Friday, August 27, 2010

Like Giving Birth

This is what I've been doing for the last two weeks.

It may not look like much to you except a group of insane women who are about to go over the edge, but this is our latest Associate level Orton-Gillingham training class and the three trainers.  Training teachers is not my favorite thing to do. If you know anything about Orton-Gilllingham, it is sort of a sacrilege for me to say this. I achieved the level of Fellow in the Academy of Orton-Gillingham Practitioners and Educators, ostensibly, so I would be qualified to train teachers; the truth is, I would rather be teaching students. I'm an introvert, I don't like speaking in front of groups, and the whole thing leaves me in a constant state of anxiety. Now that I'm on the other end of it though (the course ended today), it's actually pretty great.

These women came into the course knowing little about dyslexia and about as much about the English as an average English speaker (i.e., not really enough to teach it in a logical, sequential way to a person who has a language-based learning disability). During the first few days, everything was new, from the structure of the brain and a working definition of dyslexia to the vowel and consonant sounds, six main kinds of syllables, and three rules of syllable division. And then just about when they worked their way through those challenges and had one nice day where we worked on lesson planning and no new content...we slammed them with everything they need to know to teach writing and advanced aspects of the language. By the time they were good and crazy (see photo above from Tuesday), we taught them about psychological assessment, gave them a fictitious student to plan for, and made them teach a lesson in front of us.  Mwah ha ha.  And then we gave them a test...and now they're gone.

But here's why it's a bit like giving birth. We have all already forgotten all the crazy stuff that happened in the middle. I have that warm and fuzzy feeling inside like I have helped to create something magical that I will now get to nurture as these people take on students, and we mentor them from afar. When we hugged good-bye and promised to keep in touch, and people talked of returning to take the next course, they were proud of everything they were able to learn in two weeks. I forgot all about the anxiety-ridden nightmares, sleepless nights, and early wake-ups of the last two weeks (do you doubt I have anxiety?), and all the juggling of course content, daily quizzes, the constant barrage of questions, books, materials, snacks, videos, tuition receipts...but I digress. The point is, I let go of all that and caught myself thinking "THIS is pretty cool." These people came together with a common purpose, bonded during the time they spent together, and are going out into the world to further the mission of teaching people with dyslexia. They will pay it forward in ways I can't begin to imagine.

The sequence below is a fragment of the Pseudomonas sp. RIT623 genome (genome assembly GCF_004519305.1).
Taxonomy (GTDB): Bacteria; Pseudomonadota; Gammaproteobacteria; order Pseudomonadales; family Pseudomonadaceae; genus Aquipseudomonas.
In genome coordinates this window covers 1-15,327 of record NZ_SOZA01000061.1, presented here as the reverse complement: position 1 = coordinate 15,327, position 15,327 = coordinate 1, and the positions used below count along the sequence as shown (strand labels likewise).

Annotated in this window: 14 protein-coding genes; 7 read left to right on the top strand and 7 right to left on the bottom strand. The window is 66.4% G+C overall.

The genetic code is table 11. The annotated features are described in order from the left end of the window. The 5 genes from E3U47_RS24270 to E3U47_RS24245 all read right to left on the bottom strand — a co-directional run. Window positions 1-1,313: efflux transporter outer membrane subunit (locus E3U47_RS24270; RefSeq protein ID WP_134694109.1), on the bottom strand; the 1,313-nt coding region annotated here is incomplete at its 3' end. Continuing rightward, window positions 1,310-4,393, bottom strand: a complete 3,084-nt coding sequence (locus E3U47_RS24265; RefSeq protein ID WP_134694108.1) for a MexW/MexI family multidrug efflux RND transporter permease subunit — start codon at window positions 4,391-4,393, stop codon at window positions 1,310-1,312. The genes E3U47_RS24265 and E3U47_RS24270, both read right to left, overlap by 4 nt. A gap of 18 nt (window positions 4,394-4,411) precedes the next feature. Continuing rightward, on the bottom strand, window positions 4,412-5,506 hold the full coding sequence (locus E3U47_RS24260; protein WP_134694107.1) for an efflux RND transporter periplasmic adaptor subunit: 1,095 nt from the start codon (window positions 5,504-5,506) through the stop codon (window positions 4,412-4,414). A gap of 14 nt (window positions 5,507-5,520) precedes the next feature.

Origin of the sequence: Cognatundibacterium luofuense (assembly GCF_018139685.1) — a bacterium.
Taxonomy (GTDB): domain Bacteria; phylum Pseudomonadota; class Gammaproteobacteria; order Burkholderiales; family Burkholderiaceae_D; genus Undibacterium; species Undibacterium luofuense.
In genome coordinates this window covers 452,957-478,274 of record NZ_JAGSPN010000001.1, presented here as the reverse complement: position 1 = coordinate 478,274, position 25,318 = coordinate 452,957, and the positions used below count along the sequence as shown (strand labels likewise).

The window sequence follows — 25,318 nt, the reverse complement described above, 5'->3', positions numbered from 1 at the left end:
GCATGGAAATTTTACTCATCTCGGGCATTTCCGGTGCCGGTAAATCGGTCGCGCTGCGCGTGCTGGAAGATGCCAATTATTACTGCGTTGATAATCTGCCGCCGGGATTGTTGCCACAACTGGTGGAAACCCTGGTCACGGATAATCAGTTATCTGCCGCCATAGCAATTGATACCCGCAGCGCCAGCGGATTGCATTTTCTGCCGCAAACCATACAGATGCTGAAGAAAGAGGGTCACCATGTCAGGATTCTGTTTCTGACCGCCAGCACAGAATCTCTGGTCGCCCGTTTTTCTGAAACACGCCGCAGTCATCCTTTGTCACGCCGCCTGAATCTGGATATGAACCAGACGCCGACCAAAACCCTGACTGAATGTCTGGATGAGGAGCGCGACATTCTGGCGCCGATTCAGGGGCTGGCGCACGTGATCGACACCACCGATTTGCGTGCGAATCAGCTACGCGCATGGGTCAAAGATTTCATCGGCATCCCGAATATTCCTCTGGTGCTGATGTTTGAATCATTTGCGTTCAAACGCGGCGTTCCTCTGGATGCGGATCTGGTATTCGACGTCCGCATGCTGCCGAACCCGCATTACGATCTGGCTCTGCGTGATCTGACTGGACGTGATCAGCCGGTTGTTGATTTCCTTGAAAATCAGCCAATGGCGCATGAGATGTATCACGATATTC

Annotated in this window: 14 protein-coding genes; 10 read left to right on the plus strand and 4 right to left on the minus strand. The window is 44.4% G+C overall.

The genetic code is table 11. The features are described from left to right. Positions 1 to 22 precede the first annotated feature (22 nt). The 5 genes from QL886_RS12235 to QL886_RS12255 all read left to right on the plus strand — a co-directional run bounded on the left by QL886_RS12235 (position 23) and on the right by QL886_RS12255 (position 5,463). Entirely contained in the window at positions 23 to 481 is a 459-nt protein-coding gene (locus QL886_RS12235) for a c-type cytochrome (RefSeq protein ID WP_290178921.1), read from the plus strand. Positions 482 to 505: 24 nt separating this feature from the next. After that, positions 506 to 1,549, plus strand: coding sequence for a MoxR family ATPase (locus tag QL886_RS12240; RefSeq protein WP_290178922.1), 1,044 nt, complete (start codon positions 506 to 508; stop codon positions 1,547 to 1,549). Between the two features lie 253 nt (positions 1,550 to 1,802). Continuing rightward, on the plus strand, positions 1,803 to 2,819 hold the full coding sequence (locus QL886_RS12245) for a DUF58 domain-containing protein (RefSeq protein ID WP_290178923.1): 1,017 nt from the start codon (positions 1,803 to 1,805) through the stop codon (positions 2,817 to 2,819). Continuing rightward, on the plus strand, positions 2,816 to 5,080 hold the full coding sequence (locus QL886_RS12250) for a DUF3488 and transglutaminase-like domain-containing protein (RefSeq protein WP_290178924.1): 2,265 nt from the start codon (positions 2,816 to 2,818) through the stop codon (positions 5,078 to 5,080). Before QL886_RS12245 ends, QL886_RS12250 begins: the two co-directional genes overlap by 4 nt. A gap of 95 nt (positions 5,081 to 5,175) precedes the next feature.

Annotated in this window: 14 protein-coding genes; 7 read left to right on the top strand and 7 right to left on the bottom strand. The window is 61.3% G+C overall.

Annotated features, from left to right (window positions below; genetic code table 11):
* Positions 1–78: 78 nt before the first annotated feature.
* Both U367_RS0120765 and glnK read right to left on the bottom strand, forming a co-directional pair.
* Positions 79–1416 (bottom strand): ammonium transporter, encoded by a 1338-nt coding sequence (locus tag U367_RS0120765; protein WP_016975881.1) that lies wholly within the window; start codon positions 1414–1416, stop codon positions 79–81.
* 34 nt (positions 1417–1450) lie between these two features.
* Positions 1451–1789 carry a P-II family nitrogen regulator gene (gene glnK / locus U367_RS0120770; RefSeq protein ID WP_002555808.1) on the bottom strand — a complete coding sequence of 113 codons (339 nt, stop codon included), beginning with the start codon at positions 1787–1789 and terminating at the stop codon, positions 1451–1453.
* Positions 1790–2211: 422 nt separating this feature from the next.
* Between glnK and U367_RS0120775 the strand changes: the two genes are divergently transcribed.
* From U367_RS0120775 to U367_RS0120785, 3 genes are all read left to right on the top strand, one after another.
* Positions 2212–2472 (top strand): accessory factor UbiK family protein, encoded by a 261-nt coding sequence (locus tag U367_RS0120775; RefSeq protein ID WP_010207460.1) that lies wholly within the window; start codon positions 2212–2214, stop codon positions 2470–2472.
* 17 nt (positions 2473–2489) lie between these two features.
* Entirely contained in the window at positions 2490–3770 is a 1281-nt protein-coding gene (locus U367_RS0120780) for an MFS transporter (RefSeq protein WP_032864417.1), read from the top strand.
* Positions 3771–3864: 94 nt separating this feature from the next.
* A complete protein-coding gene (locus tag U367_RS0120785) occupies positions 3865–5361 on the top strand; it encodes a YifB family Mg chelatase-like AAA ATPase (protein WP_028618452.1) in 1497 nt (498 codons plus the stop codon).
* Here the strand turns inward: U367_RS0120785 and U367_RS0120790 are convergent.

I'm sort of glad that I won't have to organize this course again until next June, but I think I will suffer a little bit of postpartum depression. Good-bye Debbie, Alison, Nonette, Margaret, Melisca, and Chere. Thanks for coming and being a part of the magic we make at Kildonan. I hope you will love teaching dyslexic children as much as I do.

P.S.  My hair looks insane.  Don't know what that's about.

Eye Candy

In the time since I wrote last, I developed a little writer's block. Although there is plenty to write about, the second half of the summer seems too broad to tackle. It's not as if we really did THAT much, but sitting here on August 27 and looking back feels like standing at the bottom of a very tall hill and looking up. Each time I think about writing, I give up before I begin. But, as I tell my students, you have to start somewhere. Just write. So I'll begin my return with this lovely picture of the summer dishes in the drainer.

I didn't need new Fiesta Ware; I had at least 8 place settings, but somehow, they were all dark, wintry colors. Serving the summer's bounty on cobalt blue and persimmon seemed wrong somehow. I bought a few dinner plates from eBay in lovely summer colors, and I was really happy when I saw them lined up in the drainer. Even if I can't be eating corn-on-the-cob on the picnic table under the oak tree, looking at the pink, yellow, and turquoise plates makes me giggle a little, like sunshine.  They feel like bare feet in the summer grass, and I will enjoy them until snow is on the ground!